A tricked-out Fiat is suspended from a wall in the Museum of Contemporary Art’s atrium. “It’s kind of a gravitational mindfuck,” senior curator Dieter Roelstraete says of the piece, the entry point into “Metamorphology,” the first major museum survey in the U.S. of the British conceptual artist Simon Starling, opening June 7. A stone’s throw away at the Arts Club of Chicago, an associated Starling show, “Pictures for an Exhibition,” debuts June 6.
Starling’s attention-grabbing auto is bound to appeal to any visitor whose appreciation for an artwork directly corresponds to how Instagrammable it is. But Flaga, 1972-2002 isn’t merely a spectacle. As Magritte might say, “Ceci n’est pas une ordinary car.” In 2002, Starling bought a ruby-red Fiat 126—that emblem of Italian industry—and drove it from Turin, where it was originally manufactured, to Cieszyn, Poland, where production is now based. There he replaced the hood, doors, and trunk with Polish-manufactured white parts, so that the red-and-white car he drove back to Turin resembled the Polish flag. Displayed like a painting in the museum, the custom ride is a statement on corporate globalization, commercialization, and how modes of production determine meaning.
“There are strong gestures, big things, in Starling’s work,” says Roelstraete, who contributed to the artist’s monograph published in 2009 by Phaidon. “But it’s also very solidly conceptually grounded.”
Starling often uses literal vehicles—bikes, boats, cars, canoes, trains—to transport his ideas. He won the 2005 Turner Prize, the UK’s most prestigious art award, for his shape-shifting work Shedboatshed—a shed converted into a boat, paddled down the Rhine, and then reassembled into a shed. The sculpture-centric “Metamorphology” includes Bird in Space (2004), a two-ton steel plate shipped to the U.S. from Romania that nods at Brancusi’s series of sculptures of the same name that were similarly shipped to America and subsequently landed the artist in a famous legal battle with the U.S. Customs Office about what constitutes art. Bird in Space was first exhibited in the 1927 Marcel Duchamp-organized Arts Club show “Sculpture and Drawings by Constantin Brancusi,” which happens to figure into Starling’s work at the Streeterville venue. Another of the 11 works exhibited in “Metamorphology,” Autoxylopyrocycloboros (2006), is anchored by a boat. Starling and a colleague traveled in a small wooden steam-powered vessel across a lake in Scotland, all the while chopping up the boat and feeding pieces to the boiler that powered it. A “self-defeating journey,” Starling has called it. A slide show recounts the futile, charmingly cartoonish exercise. (Spoiler alert: the boat sinks.) In both cases, the real artistry is in the transformative processes.
One can’t look at Starling’s research- and process-based works and immediately grasp the artist’s many art-historical, social, political, scientific, and economic references. For the necessary context, there’s wall text, which is part of each work rather than external to it, and which Starling writes himself.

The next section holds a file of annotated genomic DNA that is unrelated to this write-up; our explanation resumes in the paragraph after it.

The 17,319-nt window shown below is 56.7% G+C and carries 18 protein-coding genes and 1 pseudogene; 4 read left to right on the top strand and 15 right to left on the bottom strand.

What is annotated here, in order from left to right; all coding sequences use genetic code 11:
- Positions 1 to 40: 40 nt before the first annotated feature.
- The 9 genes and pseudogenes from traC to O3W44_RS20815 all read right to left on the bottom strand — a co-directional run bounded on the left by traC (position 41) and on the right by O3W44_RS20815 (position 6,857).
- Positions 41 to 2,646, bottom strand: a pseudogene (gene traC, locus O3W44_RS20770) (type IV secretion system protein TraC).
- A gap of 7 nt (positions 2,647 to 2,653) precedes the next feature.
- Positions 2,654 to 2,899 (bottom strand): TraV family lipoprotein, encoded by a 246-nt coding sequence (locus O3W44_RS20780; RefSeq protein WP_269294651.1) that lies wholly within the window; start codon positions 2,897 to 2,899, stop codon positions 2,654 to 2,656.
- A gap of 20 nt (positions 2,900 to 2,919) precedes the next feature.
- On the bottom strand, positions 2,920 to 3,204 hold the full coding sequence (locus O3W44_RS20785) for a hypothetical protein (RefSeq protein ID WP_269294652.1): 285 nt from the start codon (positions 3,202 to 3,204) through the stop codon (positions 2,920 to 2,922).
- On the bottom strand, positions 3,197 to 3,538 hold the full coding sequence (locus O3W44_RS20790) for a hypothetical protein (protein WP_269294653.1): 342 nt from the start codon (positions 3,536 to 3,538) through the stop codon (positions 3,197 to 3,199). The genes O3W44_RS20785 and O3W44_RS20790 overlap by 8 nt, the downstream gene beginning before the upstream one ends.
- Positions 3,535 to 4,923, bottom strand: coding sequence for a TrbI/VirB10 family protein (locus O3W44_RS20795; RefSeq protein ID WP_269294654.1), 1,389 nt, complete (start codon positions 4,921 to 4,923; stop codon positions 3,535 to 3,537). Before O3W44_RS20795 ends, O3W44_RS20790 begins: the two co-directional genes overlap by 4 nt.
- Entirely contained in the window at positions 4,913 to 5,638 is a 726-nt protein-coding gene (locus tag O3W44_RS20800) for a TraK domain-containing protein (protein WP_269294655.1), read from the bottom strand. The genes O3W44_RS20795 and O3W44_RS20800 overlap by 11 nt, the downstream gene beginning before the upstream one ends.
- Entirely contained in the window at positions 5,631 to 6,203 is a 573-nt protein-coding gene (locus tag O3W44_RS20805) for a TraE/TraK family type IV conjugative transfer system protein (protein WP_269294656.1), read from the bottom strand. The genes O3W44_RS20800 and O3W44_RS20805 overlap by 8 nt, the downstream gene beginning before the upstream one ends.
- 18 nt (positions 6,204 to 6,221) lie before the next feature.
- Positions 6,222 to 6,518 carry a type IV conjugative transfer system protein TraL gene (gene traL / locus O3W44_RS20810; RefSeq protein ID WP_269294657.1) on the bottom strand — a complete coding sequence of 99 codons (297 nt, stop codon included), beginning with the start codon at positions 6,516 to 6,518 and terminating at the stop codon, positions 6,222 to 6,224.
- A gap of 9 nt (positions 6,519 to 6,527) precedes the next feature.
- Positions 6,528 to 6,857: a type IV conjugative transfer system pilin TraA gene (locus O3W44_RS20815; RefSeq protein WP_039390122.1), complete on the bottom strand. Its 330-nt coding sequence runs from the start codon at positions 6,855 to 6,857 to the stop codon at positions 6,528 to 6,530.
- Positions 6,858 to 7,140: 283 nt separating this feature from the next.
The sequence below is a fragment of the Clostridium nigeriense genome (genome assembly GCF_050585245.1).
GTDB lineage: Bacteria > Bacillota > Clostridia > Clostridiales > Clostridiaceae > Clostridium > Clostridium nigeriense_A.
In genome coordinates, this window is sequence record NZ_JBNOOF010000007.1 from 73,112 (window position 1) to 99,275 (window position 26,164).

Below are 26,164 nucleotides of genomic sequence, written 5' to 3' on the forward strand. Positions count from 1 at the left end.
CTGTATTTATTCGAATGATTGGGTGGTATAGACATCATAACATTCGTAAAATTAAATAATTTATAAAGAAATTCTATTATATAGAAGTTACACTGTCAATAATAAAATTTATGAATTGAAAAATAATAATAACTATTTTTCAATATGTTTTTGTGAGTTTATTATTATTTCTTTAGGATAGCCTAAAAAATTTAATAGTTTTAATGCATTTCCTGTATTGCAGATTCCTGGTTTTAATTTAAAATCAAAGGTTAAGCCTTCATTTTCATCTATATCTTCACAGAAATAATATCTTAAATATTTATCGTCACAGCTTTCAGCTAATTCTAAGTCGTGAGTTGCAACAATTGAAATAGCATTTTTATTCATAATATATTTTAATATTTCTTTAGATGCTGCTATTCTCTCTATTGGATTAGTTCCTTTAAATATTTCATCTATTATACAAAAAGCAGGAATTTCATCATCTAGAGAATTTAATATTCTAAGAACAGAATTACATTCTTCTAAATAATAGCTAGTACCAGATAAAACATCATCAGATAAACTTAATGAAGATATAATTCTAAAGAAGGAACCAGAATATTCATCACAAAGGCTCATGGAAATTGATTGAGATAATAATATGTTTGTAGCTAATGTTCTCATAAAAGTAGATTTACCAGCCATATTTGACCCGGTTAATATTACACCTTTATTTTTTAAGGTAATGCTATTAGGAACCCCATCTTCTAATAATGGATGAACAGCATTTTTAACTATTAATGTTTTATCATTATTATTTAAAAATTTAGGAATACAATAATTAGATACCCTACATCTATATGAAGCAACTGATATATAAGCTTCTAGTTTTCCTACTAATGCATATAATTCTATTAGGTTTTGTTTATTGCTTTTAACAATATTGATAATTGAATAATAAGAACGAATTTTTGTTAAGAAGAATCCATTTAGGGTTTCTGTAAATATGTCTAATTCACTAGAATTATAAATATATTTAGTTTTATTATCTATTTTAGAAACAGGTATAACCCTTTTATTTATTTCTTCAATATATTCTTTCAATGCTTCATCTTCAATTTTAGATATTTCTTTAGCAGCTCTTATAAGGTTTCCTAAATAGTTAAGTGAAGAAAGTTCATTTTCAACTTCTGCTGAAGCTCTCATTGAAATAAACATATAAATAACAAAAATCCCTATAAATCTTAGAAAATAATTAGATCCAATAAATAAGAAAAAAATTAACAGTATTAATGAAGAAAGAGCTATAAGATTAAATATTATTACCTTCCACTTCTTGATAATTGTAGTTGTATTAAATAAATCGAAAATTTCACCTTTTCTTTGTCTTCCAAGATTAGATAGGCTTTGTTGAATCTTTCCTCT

“There is a tendency in museums to want to dumb that down,” the lanky, soft-spoken artist told me during a break in installation last week at the MCA. “I guess I’ve just been proactive. . . . They’re kind of recipes in a way. It’s not about telling people what the work is about; it’s more mapping the connections that are there in a quite open way.”
How deeply you examine Starling’s research or probe the intricacies of his process is up to you. “Take the steam-powered boat,” Roelstraete says. “The Scottish lake in question is home to the British nuclear submarine fleet, which the text says. Those who are interested will find out, and those who want to know more will find out. But of course it’s also a really beautiful piece that’s completely riveting and entirely self-explanatory in its unfolding.”
Starling’s site-specific exhibition at the Arts Club is a suitable complement to “Metamorphology.” “Pictures for an Exhibition” is based on a pair of vintage installation photographs from the aforementioned 1927 Brancusi show. Eighty-seven years later, Starling traveled to track down and take his own shots of the 18 works by the Romanian-born master sculptor featured in those photos. For good measure, Starling used the same model of camera, produced in Chicago by the Deardorff Company, that was responsible for the original exhibition images.
“I’m particularly drawn to artists who engage with modernism’s past, but add something new to it, like Starling does,” Arts Club director Janine Mileaf says. She approached the artist to delve into the institution’s archives even before she knew he would be exhibiting at the MCA. By opening concurrently, the two Starling exhibitions—which the globe-trotting artist describes as “a series of overlaying maps”—show off the range of his practice: some works are quiet; some have the quality of spectacle; all point to the workings of a spectacular mind.